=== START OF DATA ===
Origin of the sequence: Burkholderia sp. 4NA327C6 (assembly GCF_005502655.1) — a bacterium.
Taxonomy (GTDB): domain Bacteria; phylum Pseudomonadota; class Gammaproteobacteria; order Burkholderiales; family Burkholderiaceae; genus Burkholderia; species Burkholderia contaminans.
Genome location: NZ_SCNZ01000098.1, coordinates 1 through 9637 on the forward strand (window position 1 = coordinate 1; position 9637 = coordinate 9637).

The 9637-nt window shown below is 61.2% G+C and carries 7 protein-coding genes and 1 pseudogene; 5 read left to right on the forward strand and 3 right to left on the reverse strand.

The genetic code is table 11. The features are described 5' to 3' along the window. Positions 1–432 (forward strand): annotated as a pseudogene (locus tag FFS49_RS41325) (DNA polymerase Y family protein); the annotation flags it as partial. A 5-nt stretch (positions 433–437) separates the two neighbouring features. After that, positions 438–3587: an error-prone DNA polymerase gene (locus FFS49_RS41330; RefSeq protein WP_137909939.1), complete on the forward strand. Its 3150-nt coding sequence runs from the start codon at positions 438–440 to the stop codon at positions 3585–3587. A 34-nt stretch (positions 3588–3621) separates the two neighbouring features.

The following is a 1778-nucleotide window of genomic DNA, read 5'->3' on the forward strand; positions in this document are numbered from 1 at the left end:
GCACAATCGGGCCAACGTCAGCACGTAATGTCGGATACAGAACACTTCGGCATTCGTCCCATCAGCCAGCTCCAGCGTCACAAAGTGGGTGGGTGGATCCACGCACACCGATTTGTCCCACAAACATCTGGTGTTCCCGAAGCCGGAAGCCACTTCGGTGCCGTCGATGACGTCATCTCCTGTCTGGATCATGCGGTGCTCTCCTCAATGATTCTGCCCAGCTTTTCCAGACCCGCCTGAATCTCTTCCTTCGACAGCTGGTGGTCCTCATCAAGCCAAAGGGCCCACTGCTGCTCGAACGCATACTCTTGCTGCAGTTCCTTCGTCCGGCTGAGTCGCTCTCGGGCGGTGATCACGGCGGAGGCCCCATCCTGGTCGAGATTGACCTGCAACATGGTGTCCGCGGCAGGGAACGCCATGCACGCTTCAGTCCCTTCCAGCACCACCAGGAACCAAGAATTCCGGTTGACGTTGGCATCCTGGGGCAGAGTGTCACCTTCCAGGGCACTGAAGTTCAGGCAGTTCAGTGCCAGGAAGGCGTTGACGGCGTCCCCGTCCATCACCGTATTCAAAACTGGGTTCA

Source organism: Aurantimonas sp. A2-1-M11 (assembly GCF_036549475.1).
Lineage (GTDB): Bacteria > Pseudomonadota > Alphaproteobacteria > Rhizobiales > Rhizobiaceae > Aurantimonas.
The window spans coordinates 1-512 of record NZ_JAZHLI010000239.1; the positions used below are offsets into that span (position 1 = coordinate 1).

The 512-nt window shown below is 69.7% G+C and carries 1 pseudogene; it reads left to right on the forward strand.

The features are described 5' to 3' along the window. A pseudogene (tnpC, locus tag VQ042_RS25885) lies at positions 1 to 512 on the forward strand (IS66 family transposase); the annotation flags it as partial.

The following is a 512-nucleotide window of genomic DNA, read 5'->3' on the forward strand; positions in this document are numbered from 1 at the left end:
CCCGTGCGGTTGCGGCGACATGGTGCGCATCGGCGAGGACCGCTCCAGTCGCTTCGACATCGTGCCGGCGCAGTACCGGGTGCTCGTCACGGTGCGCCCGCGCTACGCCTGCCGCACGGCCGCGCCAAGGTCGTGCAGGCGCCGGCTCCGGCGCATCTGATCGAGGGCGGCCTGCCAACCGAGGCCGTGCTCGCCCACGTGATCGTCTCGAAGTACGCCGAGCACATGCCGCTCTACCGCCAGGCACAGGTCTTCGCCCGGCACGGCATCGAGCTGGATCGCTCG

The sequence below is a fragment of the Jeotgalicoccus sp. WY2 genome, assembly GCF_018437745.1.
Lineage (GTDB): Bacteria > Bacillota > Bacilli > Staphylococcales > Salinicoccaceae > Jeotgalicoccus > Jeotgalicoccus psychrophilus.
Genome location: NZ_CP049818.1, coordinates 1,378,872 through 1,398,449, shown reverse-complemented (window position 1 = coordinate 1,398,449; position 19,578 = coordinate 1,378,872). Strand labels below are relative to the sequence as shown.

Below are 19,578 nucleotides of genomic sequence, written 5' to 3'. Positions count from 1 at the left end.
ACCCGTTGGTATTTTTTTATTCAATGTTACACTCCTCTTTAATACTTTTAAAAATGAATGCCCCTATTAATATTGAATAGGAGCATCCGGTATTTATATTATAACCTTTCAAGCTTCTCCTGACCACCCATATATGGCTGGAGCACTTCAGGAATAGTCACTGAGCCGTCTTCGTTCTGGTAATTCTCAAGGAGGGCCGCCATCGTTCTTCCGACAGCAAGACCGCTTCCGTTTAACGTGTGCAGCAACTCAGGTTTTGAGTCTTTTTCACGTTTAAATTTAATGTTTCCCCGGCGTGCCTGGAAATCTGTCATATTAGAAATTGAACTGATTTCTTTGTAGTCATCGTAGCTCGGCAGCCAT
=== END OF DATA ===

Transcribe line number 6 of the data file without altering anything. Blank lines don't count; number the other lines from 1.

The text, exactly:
The following is a 1778-nucleotide window of genomic DNA, read 5'->3' on the forward strand; positions in this document are numbered from 1 at the left end: